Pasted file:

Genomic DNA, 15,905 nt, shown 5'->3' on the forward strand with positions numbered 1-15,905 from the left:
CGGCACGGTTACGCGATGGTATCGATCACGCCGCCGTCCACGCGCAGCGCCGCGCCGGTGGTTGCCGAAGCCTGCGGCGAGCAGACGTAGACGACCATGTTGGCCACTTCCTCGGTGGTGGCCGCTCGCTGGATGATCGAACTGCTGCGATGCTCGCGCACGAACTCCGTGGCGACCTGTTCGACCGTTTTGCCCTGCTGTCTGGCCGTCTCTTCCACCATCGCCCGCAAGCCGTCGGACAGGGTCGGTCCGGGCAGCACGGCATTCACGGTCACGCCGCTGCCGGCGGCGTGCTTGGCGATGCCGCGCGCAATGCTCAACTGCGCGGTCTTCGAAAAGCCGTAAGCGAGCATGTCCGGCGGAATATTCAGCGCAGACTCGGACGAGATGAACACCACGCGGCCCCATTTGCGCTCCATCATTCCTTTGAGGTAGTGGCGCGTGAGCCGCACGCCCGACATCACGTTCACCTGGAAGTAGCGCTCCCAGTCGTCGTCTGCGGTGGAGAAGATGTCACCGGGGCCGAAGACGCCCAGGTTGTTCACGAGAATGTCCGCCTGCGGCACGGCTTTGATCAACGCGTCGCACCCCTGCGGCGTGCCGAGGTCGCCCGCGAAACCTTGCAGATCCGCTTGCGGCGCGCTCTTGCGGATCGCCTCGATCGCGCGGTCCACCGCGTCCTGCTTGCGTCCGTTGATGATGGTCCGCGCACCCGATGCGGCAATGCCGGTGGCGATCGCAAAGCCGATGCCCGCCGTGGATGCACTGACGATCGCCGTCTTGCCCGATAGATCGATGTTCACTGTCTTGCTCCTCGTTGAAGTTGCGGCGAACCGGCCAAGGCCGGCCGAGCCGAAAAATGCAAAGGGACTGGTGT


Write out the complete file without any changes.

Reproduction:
Genomic DNA, 15,905 nt, shown 5'->3' on the forward strand with positions numbered 1-15,905 from the left:
CGGCACGGTTACGCGATGGTATCGATCACGCCGCCGTCCACGCGCAGCGCCGCGCCGGTGGTTGCCGAAGCCTGCGGCGAGCAGACGTAGACGACCATGTTGGCCACTTCCTCGGTGGTGGCCGCTCGCTGGATGATCGAACTGCTGCGATGCTCGCGCACGAACTCCGTGGCGACCTGTTCGACCGTTTTGCCCTGCTGTCTGGCCGTCTCTTCCACCATCGCCCGCAAGCCGTCGGACAGGGTCGGTCCGGGCAGCACGGCATTCACGGTCACGCCGCTGCCGGCGGCGTGCTTGGCGATGCCGCGCGCAATGCTCAACTGCGCGGTCTTCGAAAAGCCGTAAGCGAGCATGTCCGGCGGAATATTCAGCGCAGACTCGGACGAGATGAACACCACGCGGCCCCATTTGCGCTCCATCATTCCTTTGAGGTAGTGGCGCGTGAGCCGCACGCCCGACATCACGTTCACCTGGAAGTAGCGCTCCCAGTCGTCGTCTGCGGTGGAGAAGATGTCACCGGGGCCGAAGACGCCCAGGTTGTTCACGAGAATGTCCGCCTGCGGCACGGCTTTGATCAACGCGTCGCACCCCTGCGGCGTGCCGAGGTCGCCCGCGAAACCTTGCAGATCCGCTTGCGGCGCGCTCTTGCGGATCGCCTCGATCGCGCGGTCCACCGCGTCCTGCTTGCGTCCGTTGATGATGGTCCGCGCACCCGATGCGGCAATGCCGGTGGCGATCGCAAAGCCGATGCCCGCCGTGGATGCACTGACGATCGCCGTCTTGCCCGATAGATCGATGTTCACTGTCTTGCTCCTCGTTGAAGTTGCGGCGAACCGGCCAAGGCCGGCCGAGCCGAAAAATGCAAAGGGACTGGTGT